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Fox Takes Aim at ESPN With National Sports TV Channel

News Corp introduced a long-rumored national cable television sports channel, Fox Sports 1, on Tuesday, aiming to compete with leader ESPN in an increasingly crowded TV sports marketplace.

Fox will launch the channel on Aug. 17 in 90 million homes, executives of the network said at an event in New York City. Fox's entry into the 24-hour sports network fray means that all four major broadcast networks will have a cable channel devoted entirely to sports.

Fox Sports 1 will carry college basketball games from conferences such as the Big 12 and Pac 12, college football games including a Notre Dame versus Stanford matchup, and Major League Baseball games starting in 2014. NASCAR, Ultimate Fighting Championship (UFC) matches and soccer will also appear on the new network.

The rationale behind the new sports networks is simple: sports programming, essentially the last bastion of TV programming that viewers watch live instead of time-shifted via DVR, can be used to grab a slice of the lucrative market dominated by sports juggernaut ESPN, whose ownership by Walt Disney Co gives Disney's ABC network a sports channel.

CBS and NBC have their own sports channels.

"We believe we've amassed enough live events . . . where we can be a major player in the market," said Fox Sports Media Group's co-president and chief operating officer, Randy Freer.

Media companies from NBC to Al Jazeera are chasing the advertising dollars that flow to live sports programming, as well as the monthly subscription fees paid by cable operators that are far higher than those for other channels.

At Fox's unveiling of its new network on Tuesday, executives were flanked by on-air talent including Terry Bradshaw and Michael Strahan plus Erin Andrews, one of the reporters Fox poached from ESPN. Former daytime talk show host Regis Philbin talked about his new afternoon show on Fox Sports 1, called "Rush Hour."

Following the network's official unveiling, Fox held a splashy presentation for advertisers and analysts at New York's Broadway Theater — known in TV industry parlance as an upfront — where News Corp Chairman Rupert Murdoch's voice was heard on a video telling a Fox Sports executive not to mess things up.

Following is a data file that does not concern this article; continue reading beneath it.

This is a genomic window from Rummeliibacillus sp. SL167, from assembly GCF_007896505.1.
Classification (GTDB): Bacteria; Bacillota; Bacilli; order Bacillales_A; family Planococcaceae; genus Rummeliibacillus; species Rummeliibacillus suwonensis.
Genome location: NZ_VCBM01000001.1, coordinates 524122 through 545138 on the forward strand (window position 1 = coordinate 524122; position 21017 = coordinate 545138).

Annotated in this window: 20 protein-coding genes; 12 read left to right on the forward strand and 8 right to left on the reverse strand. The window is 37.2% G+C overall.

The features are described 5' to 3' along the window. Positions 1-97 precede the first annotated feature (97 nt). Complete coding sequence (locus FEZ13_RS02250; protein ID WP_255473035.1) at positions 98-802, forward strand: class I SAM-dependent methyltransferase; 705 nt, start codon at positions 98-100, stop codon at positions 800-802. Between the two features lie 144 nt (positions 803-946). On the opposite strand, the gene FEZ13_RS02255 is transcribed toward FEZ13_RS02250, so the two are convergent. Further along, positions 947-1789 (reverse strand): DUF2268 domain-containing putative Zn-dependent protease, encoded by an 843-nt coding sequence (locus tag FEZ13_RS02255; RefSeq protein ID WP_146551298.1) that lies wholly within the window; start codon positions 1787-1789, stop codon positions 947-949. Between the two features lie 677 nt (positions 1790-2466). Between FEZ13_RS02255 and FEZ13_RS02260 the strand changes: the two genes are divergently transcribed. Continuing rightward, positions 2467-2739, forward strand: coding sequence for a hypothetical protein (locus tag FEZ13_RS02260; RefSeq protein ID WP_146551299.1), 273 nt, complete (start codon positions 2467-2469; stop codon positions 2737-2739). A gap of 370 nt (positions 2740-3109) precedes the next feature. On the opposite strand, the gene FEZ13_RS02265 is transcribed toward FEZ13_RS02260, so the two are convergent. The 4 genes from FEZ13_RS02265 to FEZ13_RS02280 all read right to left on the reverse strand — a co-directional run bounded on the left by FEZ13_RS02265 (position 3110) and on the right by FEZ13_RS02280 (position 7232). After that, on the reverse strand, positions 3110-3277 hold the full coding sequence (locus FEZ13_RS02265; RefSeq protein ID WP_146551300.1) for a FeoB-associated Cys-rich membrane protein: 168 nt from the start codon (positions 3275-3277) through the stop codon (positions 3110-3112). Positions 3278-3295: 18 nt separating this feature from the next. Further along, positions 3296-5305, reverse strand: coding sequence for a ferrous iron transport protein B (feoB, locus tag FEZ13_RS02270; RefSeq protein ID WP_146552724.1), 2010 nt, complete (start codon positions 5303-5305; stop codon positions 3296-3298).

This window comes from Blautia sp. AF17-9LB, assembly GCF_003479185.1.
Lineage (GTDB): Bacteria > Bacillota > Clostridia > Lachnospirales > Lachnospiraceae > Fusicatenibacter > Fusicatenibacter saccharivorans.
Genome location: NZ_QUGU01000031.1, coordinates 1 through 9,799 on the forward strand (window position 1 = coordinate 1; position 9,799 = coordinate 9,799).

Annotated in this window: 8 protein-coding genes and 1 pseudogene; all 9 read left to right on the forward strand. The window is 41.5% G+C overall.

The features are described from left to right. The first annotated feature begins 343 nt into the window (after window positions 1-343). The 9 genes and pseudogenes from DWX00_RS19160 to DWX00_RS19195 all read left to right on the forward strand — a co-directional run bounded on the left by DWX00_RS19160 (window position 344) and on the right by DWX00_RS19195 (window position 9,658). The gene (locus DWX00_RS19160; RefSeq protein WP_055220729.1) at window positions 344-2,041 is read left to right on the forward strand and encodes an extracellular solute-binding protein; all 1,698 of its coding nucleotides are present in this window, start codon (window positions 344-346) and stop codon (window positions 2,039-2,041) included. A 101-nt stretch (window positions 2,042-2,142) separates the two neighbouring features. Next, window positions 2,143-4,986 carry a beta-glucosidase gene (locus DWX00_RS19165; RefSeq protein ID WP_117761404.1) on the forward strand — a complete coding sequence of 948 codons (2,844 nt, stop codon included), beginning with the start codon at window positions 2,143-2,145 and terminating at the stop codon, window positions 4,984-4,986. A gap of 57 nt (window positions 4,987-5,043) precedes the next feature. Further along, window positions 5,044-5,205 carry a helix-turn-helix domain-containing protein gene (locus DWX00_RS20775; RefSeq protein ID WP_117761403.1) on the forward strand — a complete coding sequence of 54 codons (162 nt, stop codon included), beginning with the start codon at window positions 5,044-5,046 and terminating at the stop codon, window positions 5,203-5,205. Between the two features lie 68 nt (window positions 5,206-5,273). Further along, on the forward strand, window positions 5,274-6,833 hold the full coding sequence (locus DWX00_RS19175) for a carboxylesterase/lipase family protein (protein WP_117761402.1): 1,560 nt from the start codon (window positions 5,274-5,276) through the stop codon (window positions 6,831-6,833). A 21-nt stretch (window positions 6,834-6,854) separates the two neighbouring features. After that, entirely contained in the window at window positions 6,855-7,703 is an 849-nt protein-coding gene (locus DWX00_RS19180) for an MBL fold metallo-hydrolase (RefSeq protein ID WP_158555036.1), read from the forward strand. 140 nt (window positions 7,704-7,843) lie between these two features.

Soccer player Hope Solo looked on as a video showed footage of ESPN's flagship show "SportsCenter" fading out due to a bad signal and being replaced by the Fox Sports 1 logo. The network's nightly show meant to take on "SportsCenter" will be called "Fox Sports Live."

While Fox may be convinced it can take on ESPN, media buyers were skeptical.

"The live sports will do well but they didn't show much of the studio programming," said Steven Guendjoian of Initiative, echoing the sentiments of other media buyers in the crowd. "I want to see more of that because that's what will make the difference."

 

The launch of Fox Sports 1 dovetails with News Corp's plans to split into two companies by the end of the year, with one division incorporating its broadcast and cable networks, film studio and other assets, and the other housing its newspapers, including The Wall Street Journal and New York Post.


© 2015 Thomson/Reuters. All rights reserved.

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News Corp introduced a long-rumored national cable television sports channel, Fox Sports 1, on Tuesday, aiming to compete with leader ESPN in an increasingly crowded TV sports marketplace.
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